DEARBORN, MI — Ford is laying off workers, according to reports, and some 7,000 people will be impacted in a company-wide “redesign.”
An email reportedly went out Monday morning from CEO Jim Hackett announcing a series of changes, including the fact that the company will cut 500 salaried workers in the United States this week and a total of 800 by June, reports say.
WDIV reported that most cuts in the first round will impact Dearborn workers at the headquarters.
By August, Ford expects to see 7,000 voluntary and involuntary separations across the world, the Detroit Free Press reported.
According to the Detroit Free Press:
In the letter to employees, with the subject line “Smart Redesign Update,” Hackett wrote:
The letter continues, “We are now entering the final phase of Smart Redesign. Notifications to employees in North America affected by wave four of Smart Redesign will begin tomorrow (May 21). The majority will be completed by May 24.”
He noted that restructuring will continue in Europe, China, South America and elsewhere with hopes of completing the reorganization by the end of August.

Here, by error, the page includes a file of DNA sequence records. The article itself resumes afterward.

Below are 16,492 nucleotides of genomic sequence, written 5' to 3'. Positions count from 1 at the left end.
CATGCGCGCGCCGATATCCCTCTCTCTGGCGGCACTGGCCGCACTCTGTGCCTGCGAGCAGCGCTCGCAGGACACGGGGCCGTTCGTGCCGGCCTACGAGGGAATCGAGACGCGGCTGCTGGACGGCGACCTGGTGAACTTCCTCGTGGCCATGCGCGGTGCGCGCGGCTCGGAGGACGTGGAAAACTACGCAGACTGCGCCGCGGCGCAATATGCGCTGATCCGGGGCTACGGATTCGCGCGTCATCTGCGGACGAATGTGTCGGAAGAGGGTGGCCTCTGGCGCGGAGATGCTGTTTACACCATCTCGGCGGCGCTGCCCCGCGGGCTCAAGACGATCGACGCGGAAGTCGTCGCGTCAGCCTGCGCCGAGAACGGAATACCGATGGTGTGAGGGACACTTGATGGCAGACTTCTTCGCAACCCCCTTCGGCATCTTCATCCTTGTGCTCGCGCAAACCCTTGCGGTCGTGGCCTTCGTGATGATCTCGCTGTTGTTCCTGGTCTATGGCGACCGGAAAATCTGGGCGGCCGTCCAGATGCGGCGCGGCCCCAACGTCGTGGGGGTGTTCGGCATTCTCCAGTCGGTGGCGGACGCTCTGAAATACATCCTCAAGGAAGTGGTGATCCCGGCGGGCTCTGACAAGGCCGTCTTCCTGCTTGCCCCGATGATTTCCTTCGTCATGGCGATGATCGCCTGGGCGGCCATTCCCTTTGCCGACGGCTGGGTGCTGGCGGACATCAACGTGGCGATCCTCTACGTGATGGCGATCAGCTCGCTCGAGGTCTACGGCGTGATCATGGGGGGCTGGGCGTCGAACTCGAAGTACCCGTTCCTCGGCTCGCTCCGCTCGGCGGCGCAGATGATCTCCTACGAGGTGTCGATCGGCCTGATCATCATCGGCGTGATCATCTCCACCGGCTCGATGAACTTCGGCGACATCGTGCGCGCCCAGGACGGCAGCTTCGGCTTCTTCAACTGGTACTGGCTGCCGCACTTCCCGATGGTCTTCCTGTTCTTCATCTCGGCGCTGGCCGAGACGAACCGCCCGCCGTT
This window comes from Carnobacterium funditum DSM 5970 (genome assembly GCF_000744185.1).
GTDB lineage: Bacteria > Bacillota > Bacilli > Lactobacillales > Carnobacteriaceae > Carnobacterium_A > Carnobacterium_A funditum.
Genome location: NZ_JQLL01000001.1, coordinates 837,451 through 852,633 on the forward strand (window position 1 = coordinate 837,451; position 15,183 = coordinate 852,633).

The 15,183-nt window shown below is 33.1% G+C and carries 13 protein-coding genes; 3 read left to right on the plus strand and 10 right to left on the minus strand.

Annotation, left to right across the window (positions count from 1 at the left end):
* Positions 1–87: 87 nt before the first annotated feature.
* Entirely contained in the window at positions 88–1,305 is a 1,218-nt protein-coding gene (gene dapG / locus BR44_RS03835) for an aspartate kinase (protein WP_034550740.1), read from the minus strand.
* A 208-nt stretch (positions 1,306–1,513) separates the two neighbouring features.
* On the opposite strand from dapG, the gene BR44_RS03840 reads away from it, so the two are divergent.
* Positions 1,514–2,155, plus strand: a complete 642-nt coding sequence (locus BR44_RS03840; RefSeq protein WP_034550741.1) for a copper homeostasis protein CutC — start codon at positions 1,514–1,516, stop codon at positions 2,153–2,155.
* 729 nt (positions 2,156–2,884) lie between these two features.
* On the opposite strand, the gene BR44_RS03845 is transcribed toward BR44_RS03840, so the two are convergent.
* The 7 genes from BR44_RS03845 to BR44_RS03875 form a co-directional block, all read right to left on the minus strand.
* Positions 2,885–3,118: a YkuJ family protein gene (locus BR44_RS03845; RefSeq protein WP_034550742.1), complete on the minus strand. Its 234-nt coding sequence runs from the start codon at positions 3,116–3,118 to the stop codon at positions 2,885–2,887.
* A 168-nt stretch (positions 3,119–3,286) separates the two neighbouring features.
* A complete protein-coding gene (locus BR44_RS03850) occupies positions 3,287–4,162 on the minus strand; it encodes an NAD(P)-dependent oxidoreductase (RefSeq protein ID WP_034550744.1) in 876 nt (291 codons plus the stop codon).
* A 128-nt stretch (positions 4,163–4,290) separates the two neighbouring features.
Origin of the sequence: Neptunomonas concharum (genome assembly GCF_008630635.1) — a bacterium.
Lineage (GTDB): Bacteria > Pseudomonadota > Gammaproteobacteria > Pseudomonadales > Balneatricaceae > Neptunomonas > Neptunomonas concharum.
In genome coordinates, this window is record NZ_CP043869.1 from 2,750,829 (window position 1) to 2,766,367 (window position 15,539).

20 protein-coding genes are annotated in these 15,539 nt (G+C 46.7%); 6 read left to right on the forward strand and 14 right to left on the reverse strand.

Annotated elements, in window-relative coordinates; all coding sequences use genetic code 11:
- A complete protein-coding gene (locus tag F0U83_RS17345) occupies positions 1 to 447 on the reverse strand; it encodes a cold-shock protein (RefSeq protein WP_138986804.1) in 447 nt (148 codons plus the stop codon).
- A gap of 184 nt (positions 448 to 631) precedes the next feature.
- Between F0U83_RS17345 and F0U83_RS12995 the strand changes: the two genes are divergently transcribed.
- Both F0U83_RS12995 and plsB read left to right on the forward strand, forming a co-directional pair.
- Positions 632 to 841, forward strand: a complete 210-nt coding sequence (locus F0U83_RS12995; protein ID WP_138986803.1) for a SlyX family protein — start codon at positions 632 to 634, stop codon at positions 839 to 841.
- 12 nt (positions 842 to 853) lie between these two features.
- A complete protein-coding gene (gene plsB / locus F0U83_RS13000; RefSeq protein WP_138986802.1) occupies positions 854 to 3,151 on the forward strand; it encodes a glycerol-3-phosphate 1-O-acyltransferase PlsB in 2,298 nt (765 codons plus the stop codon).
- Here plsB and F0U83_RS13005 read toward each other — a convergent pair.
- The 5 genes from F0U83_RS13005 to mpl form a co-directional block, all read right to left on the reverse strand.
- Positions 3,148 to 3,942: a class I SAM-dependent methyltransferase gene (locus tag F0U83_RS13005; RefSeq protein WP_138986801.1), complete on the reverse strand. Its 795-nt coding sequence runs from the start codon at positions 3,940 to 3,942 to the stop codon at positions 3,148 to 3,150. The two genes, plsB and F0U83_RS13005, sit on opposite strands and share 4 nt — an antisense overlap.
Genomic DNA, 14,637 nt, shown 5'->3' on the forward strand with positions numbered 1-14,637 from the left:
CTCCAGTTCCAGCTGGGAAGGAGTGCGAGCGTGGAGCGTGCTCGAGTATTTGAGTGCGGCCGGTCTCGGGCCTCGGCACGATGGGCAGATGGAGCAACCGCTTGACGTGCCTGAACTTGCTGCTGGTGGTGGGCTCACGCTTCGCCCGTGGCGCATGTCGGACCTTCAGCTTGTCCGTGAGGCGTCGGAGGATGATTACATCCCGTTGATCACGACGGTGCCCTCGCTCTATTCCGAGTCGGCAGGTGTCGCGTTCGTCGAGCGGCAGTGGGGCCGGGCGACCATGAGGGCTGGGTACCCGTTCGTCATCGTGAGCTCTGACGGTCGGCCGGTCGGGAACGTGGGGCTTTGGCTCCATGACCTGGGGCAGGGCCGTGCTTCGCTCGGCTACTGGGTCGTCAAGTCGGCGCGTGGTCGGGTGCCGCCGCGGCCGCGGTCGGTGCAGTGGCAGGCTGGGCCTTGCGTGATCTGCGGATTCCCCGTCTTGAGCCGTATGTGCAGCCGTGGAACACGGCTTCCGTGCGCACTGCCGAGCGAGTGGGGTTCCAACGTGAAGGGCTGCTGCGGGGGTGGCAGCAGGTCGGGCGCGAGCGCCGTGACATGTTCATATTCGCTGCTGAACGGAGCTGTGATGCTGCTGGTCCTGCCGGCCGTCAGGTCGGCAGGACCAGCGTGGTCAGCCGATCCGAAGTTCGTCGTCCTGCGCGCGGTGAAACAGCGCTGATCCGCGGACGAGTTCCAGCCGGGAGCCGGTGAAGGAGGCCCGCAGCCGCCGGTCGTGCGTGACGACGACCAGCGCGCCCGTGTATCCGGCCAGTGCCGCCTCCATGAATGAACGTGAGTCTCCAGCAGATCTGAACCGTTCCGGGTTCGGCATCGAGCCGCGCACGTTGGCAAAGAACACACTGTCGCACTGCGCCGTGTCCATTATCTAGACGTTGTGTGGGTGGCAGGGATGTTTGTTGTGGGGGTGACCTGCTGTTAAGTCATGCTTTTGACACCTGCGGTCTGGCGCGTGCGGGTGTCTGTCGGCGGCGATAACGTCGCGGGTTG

“The time and effort from so many of our team members is helping to make us a stronger company, well positioned for the future,” Hackett wrote.
The company said Monday that the plan will save about $600 million per year by eliminating bureaucracy and increasing the number of workers reporting to each manager, KTLA reported.
The cut amounts to 10 percent of Ford’s global salaried workforce.
Congresswoman Debbie Dingell (D-MI) released the following state in response to the announcement of staff reductions:
“Whenever we hear bad news about a domestic automaker, it reminds us of the fragility of manufacturing in this country and the importance of public policies to ensure we maintain a strong base in this country. This announcement, recent GM plant closures as well as their salary layoffs, and other signals inside the industry show we have much work to do.
“Congress and the Administration must work together to support manufacturing, the auto industry, and workers. Within the auto industry we need stable and consistent trade policies. It is critical we stay at the forefront of innovation and technology, which includes getting a regulatory framework to support autonomous vehicle development and investing in electric vehicle infrastructure. On the environmental front, companies need certainty and one national standard for fuel economy. All manufacturing needs a level playing field to compete in a global marketplace and to succeed.”